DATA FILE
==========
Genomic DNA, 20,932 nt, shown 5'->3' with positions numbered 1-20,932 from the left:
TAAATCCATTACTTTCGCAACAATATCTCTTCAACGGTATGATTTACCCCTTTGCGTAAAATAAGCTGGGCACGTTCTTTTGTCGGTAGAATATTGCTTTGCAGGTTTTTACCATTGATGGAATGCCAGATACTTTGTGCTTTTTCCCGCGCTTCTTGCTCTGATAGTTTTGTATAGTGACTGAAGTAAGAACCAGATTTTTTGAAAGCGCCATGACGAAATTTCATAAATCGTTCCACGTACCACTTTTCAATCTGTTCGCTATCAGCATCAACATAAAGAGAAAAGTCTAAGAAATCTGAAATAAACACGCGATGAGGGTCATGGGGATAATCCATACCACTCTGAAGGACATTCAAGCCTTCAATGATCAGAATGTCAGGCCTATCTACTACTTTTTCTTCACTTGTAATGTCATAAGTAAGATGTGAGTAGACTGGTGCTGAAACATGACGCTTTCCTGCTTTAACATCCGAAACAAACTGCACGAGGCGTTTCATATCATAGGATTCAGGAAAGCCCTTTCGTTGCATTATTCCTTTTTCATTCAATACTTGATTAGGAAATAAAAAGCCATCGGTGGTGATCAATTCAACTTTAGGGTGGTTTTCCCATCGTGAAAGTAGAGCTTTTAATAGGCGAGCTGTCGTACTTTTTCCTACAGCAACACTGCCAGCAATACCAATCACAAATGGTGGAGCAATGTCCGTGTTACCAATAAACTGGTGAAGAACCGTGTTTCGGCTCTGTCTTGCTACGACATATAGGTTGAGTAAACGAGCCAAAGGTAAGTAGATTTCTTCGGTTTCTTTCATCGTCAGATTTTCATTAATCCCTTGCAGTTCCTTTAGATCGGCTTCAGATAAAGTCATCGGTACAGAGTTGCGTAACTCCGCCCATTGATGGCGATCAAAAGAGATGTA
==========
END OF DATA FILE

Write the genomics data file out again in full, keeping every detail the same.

Genomic DNA, 20,932 nt, shown 5'->3' with positions numbered 1-20,932 from the left:
TAAATCCATTACTTTCGCAACAATATCTCTTCAACGGTATGATTTACCCCTTTGCGTAAAATAAGCTGGGCACGTTCTTTTGTCGGTAGAATATTGCTTTGCAGGTTTTTACCATTGATGGAATGCCAGATACTTTGTGCTTTTTCCCGCGCTTCTTGCTCTGATAGTTTTGTATAGTGACTGAAGTAAGAACCAGATTTTTTGAAAGCGCCATGACGAAATTTCATAAATCGTTCCACGTACCACTTTTCAATCTGTTCGCTATCAGCATCAACATAAAGAGAAAAGTCTAAGAAATCTGAAATAAACACGCGATGAGGGTCATGGGGATAATCCATACCACTCTGAAGGACATTCAAGCCTTCAATGATCAGAATGTCAGGCCTATCTACTACTTTTTCTTCACTTGTAATGTCATAAGTAAGATGTGAGTAGACTGGTGCTGAAACATGACGCTTTCCTGCTTTAACATCCGAAACAAACTGCACGAGGCGTTTCATATCATAGGATTCAGGAAAGCCCTTTCGTTGCATTATTCCTTTTTCATTCAATACTTGATTAGGAAATAAAAAGCCATCGGTGGTGATCAATTCAACTTTAGGGTGGTTTTCCCATCGTGAAAGTAGAGCTTTTAATAGGCGAGCTGTCGTACTTTTTCCTACAGCAACACTGCCAGCAATACCAATCACAAATGGTGGAGCAATGTCCGTGTTACCAATAAACTGGTGAAGAACCGTGTTTCGGCTCTGTCTTGCTACGACATATAGGTTGAGTAAACGAGCCAAAGGTAAGTAGATTTCTTCGGTTTCTTTCATCGTCAGATTTTCATTAATCCCTTGCAGTTCCTTTAGATCGGCTTCAGATAAAGTCATCGGTACAGAGTTGCGTAACTCCGCCCATTGATGGCGATCAAAAGAGATGTA